So why, then, does the Honda’s engine feel so lively and responsive on the street and on the trail? A couple reasons: First, the KTM uses ride-by-wire throttle technology, which is always improving, but in this case it simply doesn’t match the more organic and responsive nature of the Honda’s cable-operated injector butterflies of its 44mm Keihin PGM-FI fuel-injection system in the dirt. There’s no question that the KTM can accelerate quicker than the Honda when in Sport Mode, but our testing on a dry lake bed just outside of Las Vegas revealed that the Honda can cover the KTM in any other mode as the KTM’s ECU simply doesn’t allow its larger and more powerful engine to ramp up to peak power as quickly as the Honda. The R motor also lacks the snappy and linear throttle response of the Africa Twin. Another reason may be aural: The Honda’s two-into-one exhaust system sounds a whole lot throatier than the KTM’s, and its more aggressive exhaust note may mask the Africa Twin’s power shortage compared to the brawnier yet quieter 1090 Adventure R.
The Honda also exhibits a more refined character in the clutch and transmission departments. Both it and the KTM feature six-speed transmissions, the Africa Twin making use of an old-school, cable-operated clutch while the 1090 Adventure R gets more in step with the times by utilizing a hydraulically operated PASC slipper clutch. Both clutches are durable and offer excellent modulation, but while the KTM’s slipper clutch does an excellent job of preventing chatter or wheel hop when downshifting in the dirt, its lever action feels less linear and connected than the Honda’s. And when it comes to shift performance, the KTM’s transmission feels notchy and stiff compared to the buttery smooth Honda when going from gear to gear.
Traction is important when attempting to negotiate a loose or rocky hill on one of these behemoths, and both the Honda and the KTM offer rider assistance in the form of traction control (TC). The Honda features three levels of intervention, and the TC can also be easily switched off by toggling a button on the left switchgear housing. However, the Africa Twin’s TC sophistication pales in comparison to the KTM’s, which was developed in close collaboration with Bosch, and is available in all four ride modes. After pounding around in the dirt for hours, we found that the KTM’s TC is much more intuitive to the terrain being traversed, especially in Off-Road mode, where it allows the rear wheel to slip at double the speed of the front wheel before engaging. It can also be completely disengaged, but it worked so well that we found it best just to leave it on for extra insurance against unwanted wheelspin.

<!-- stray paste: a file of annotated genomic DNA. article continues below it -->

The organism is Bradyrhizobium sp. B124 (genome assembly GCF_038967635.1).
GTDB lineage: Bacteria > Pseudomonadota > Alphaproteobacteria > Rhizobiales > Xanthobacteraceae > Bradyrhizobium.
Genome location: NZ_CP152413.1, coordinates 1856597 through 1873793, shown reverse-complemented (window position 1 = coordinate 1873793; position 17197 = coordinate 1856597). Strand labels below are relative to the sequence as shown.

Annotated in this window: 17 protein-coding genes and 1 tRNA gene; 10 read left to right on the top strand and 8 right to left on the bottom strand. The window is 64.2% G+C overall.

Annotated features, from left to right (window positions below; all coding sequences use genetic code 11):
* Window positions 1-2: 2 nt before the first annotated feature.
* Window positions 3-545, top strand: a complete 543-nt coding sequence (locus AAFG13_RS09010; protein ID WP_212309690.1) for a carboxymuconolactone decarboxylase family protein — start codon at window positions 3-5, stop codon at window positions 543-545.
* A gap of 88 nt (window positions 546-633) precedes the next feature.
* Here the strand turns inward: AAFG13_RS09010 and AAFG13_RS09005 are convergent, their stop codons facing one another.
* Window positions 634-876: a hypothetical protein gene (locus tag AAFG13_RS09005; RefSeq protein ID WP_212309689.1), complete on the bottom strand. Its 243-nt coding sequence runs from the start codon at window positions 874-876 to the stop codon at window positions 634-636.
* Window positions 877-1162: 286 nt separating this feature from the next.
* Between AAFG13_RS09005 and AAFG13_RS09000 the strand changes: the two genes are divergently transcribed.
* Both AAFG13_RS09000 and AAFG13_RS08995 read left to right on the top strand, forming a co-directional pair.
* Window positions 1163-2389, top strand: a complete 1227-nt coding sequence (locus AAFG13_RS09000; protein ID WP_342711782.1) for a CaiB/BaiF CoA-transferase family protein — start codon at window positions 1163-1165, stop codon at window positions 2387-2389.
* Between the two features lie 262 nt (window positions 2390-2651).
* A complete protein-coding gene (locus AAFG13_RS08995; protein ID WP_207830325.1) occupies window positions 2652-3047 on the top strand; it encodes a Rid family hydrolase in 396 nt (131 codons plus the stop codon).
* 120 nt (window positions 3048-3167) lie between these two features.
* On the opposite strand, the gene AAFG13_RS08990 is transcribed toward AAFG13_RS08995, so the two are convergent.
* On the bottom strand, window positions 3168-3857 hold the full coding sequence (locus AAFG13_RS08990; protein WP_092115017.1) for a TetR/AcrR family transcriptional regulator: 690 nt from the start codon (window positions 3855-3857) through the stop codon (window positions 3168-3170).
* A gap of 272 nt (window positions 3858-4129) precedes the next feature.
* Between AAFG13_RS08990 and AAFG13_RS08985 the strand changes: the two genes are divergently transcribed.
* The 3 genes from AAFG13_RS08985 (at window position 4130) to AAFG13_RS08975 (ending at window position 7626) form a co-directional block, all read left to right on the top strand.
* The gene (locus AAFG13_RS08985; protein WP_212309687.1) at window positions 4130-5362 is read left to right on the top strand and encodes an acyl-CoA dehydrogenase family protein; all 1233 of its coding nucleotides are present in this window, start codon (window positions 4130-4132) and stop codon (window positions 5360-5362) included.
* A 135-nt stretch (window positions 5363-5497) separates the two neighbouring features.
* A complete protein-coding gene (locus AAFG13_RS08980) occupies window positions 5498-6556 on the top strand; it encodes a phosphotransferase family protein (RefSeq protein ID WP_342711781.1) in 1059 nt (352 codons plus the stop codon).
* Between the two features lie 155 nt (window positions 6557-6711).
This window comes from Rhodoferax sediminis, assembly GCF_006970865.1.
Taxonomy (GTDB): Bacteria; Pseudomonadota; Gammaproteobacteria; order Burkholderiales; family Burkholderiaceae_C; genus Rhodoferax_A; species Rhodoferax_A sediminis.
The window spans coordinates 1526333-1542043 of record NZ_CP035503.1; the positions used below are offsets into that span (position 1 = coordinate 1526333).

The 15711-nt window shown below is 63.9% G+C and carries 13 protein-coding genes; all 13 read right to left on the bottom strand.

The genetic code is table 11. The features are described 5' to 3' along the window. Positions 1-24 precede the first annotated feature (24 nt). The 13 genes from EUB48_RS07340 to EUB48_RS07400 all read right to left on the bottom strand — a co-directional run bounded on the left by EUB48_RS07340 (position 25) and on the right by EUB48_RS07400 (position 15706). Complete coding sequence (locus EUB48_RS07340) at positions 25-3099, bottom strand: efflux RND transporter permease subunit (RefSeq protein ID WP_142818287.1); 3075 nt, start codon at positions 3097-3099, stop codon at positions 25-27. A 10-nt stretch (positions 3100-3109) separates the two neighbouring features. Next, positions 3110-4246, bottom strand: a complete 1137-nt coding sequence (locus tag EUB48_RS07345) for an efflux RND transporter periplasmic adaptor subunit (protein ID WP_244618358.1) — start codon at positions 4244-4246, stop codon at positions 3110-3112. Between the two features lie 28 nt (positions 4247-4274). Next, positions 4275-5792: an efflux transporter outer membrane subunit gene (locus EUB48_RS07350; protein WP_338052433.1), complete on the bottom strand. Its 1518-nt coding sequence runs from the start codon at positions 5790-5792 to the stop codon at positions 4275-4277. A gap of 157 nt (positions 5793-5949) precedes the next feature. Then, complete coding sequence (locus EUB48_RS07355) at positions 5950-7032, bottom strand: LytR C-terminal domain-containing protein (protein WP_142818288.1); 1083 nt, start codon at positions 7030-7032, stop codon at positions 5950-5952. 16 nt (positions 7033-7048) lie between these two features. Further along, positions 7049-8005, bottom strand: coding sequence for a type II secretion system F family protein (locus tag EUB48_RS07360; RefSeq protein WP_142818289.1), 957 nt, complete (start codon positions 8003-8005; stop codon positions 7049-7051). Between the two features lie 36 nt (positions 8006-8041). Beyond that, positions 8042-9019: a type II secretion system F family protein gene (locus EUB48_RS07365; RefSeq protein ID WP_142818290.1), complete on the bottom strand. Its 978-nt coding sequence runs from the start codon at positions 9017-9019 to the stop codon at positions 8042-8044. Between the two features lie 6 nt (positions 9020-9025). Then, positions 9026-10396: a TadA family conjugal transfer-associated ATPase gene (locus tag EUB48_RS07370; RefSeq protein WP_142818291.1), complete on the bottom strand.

The Honda TC, on the other hand, seemed to work best only on the lowest level of intervention. In the full and middle TC positions, the system seemed to cut power too easily, muting the Africa Twin’s ability to feel responsive to the terrain and creating a few anxious moments of drastically reduced power during hill climbs. Fortunately, the Africa Twin’s smooth power delivery and linear throttle response made the TC function almost unnecessary. Still, if the feature is going to be included, it should really work better than it does.
But that was just one area where the 1090 Adventure R proved that it is the more dirt-worthy Adventure machine. Where the KTM really turns the tables on the Africa Twin is in the chassis and suspension categories. The KTM’s chrome-moly trellis frame is far more responsive than the Honda’s double-cradle steel frame. Whether on the dirt or on the road, the KTM is rock stable and steers with greater precision than the Honda even though the 1090 Adventure R’s 62.2-inch wheelbase is only 0.2 inch longer than the Africa Twin’s.